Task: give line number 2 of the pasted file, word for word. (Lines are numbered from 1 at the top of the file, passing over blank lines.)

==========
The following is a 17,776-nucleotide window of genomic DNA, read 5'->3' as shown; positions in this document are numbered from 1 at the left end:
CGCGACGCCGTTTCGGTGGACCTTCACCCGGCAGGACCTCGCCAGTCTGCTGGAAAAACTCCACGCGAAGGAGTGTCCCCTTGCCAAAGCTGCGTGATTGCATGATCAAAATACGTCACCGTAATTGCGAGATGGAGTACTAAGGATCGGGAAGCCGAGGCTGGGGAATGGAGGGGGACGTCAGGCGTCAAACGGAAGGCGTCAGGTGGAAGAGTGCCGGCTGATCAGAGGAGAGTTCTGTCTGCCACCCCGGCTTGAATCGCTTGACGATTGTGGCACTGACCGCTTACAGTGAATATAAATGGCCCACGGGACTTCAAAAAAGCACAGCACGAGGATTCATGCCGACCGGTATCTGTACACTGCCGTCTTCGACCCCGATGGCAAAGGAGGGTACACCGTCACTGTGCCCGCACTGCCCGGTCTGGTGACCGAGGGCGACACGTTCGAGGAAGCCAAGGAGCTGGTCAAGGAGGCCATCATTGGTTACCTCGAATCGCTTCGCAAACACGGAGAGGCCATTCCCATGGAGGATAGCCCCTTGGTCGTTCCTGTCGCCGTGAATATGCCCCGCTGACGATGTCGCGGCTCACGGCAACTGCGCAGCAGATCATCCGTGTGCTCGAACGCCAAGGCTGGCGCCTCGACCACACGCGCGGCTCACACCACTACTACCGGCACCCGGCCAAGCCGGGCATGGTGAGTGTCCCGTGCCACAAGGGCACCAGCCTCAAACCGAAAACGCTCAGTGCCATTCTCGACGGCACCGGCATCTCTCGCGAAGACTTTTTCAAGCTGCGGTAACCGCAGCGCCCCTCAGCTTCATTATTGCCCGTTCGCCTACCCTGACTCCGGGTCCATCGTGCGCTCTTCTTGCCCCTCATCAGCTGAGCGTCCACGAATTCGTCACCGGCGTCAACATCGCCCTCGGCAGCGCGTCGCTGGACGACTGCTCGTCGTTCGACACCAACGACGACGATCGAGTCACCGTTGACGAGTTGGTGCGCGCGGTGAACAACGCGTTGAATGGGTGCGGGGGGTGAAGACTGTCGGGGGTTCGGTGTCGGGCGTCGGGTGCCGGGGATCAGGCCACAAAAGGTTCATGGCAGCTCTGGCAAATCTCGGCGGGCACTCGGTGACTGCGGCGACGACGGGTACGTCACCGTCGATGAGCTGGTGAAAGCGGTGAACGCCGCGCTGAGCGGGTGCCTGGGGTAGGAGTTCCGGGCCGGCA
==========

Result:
CGCGACGCCGTTTCGGTGGACCTTCACCCGGCAGGACCTCGCCAGTCTGCTGGAAAAACTCCACGCGAAGGAGTGTCCCCTTGCCAAAGCTGCGTGATTGCATGATCAAAATACGTCACCGTAATTGCGAGATGGAGTACTAAGGATCGGGAAGCCGAGGCTGGGGAATGGAGGGGGACGTCAGGCGTCAAACGGAAGGCGTCAGGTGGAAGAGTGCCGGCTGATCAGAGGAGAGTTCTGTCTGCCACCCCGGCTTGAATCGCTTGACGATTGTGGCACTGACCGCTTACAGTGAATATAAATGGCCCACGGGACTTCAAAAAAGCACAGCACGAGGATTCATGCCGACCGGTATCTGTACACTGCCGTCTTCGACCCCGATGGCAAAGGAGGGTACACCGTCACTGTGCCCGCACTGCCCGGTCTGGTGACCGAGGGCGACACGTTCGAGGAAGCCAAGGAGCTGGTCAAGGAGGCCATCATTGGTTACCTCGAATCGCTTCGCAAACACGGAGAGGCCATTCCCATGGAGGATAGCCCCTTGGTCGTTCCTGTCGCCGTGAATATGCCCCGCTGACGATGTCGCGGCTCACGGCAACTGCGCAGCAGATCATCCGTGTGCTCGAACGCCAAGGCTGGCGCCTCGACCACACGCGCGGCTCACACCACTACTACCGGCACCCGGCCAAGCCGGGCATGGTGAGTGTCCCGTGCCACAAGGGCACCAGCCTCAAACCGAAAACGCTCAGTGCCATTCTCGACGGCACCGGCATCTCTCGCGAAGACTTTTTCAAGCTGCGGTAACCGCAGCGCCCCTCAGCTTCATTATTGCCCGTTCGCCTACCCTGACTCCGGGTCCATCGTGCGCTCTTCTTGCCCCTCATCAGCTGAGCGTCCACGAATTCGTCACCGGCGTCAACATCGCCCTCGGCAGCGCGTCGCTGGACGACTGCTCGTCGTTCGACACCAACGACGACGATCGAGTCACCGTTGACGAGTTGGTGCGCGCGGTGAACAACGCGTTGAATGGGTGCGGGGGGTGAAGACTGTCGGGGGTTCGGTGTCGGGCGTCGGGTGCCGGGGATCAGGCCACAAAAGGTTCATGGCAGCTCTGGCAAATCTCGGCGGGCACTCGGTGACTGCGGCGACGACGGGTACGTCACCGTCGATGAGCTGGTGAAAGCGGTGAACGCCGCGCTGAGCGGGTGCCTGGGGTAGGAGTTCCGGGCCGGCA